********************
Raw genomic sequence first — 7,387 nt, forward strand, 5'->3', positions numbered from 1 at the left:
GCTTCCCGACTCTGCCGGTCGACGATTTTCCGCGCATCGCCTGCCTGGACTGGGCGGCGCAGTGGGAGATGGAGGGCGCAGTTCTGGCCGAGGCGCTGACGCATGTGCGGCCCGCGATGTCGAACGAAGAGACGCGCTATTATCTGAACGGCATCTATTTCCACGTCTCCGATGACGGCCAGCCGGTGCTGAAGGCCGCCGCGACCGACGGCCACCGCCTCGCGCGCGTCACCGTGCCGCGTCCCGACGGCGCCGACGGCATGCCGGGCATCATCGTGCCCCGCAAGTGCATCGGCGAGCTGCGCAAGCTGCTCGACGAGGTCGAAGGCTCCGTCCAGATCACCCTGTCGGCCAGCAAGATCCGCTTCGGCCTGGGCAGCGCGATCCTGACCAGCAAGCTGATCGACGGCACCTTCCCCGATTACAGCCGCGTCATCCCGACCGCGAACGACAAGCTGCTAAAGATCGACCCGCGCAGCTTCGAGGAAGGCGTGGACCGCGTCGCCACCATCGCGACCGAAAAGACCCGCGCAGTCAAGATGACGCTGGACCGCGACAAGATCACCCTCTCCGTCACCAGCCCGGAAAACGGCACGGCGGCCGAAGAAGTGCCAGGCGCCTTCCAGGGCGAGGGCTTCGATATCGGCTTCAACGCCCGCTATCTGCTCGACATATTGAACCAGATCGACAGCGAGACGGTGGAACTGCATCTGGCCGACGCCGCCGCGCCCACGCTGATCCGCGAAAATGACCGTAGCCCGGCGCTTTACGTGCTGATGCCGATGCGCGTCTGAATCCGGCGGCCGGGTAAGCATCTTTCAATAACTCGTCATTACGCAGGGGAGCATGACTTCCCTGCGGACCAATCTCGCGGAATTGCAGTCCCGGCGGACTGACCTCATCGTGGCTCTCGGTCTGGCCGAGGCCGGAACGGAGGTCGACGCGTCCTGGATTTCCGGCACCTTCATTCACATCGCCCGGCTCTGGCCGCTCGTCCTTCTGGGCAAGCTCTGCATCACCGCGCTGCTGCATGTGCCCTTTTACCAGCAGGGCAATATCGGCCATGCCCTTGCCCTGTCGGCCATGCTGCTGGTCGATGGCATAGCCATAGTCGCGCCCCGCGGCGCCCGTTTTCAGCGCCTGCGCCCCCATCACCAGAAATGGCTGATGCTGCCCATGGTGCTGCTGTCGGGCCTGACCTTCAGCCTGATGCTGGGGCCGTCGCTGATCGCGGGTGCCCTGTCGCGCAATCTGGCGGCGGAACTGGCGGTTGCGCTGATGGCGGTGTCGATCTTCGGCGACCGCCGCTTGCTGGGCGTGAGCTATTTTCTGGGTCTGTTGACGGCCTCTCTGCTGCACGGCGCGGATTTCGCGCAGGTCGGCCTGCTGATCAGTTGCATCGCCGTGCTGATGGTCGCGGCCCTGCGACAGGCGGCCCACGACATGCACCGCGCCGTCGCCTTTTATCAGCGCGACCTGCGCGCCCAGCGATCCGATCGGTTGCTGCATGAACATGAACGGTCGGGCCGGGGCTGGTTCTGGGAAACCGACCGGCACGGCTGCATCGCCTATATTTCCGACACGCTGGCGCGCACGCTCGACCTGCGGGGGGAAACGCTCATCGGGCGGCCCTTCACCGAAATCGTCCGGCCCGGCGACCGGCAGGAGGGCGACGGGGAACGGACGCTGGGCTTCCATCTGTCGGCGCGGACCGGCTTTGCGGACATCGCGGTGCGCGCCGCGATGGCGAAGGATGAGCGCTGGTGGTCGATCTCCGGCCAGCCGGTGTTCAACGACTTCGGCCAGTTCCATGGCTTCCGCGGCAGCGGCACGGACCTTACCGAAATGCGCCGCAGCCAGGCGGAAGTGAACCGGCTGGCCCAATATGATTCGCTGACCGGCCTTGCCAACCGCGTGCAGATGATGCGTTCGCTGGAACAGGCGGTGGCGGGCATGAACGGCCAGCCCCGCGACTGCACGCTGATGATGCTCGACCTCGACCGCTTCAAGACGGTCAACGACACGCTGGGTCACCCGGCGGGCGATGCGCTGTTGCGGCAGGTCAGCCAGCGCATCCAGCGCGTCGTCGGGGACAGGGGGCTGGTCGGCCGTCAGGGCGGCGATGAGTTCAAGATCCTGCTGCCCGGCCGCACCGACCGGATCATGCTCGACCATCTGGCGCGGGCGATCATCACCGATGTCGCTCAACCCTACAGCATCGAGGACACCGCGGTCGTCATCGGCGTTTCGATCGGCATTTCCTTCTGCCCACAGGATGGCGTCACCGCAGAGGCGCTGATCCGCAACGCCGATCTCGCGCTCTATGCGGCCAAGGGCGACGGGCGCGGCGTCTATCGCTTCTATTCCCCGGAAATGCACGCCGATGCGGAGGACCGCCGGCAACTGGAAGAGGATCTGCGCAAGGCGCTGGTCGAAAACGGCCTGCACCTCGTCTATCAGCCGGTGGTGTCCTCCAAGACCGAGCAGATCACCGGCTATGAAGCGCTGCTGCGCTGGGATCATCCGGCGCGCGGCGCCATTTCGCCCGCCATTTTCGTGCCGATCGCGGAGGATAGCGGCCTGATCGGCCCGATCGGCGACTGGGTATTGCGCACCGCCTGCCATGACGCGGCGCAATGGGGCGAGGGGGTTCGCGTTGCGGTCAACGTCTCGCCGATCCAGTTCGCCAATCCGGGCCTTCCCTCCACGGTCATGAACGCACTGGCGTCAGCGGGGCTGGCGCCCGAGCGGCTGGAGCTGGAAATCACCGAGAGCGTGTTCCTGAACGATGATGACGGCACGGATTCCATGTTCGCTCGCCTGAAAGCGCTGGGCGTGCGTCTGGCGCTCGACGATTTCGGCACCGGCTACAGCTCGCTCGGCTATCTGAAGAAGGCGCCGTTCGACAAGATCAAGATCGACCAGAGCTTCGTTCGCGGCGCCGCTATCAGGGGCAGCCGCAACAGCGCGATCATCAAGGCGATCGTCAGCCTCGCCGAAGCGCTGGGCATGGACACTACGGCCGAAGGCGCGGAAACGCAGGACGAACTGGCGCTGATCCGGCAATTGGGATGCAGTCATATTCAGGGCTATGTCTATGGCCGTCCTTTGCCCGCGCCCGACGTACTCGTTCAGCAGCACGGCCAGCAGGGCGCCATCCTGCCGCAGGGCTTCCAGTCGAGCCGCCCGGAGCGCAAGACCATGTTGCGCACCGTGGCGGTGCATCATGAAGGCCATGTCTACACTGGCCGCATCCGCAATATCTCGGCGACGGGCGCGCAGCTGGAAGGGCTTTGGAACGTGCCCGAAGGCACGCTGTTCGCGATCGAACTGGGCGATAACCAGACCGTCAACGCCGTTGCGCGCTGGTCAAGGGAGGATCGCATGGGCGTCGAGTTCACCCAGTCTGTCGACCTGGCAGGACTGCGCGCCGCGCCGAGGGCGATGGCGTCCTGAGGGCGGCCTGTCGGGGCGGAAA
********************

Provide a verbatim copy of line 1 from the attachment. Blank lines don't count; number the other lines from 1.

Raw genomic sequence first — 7,387 nt, forward strand, 5'->3', positions numbered from 1 at the left: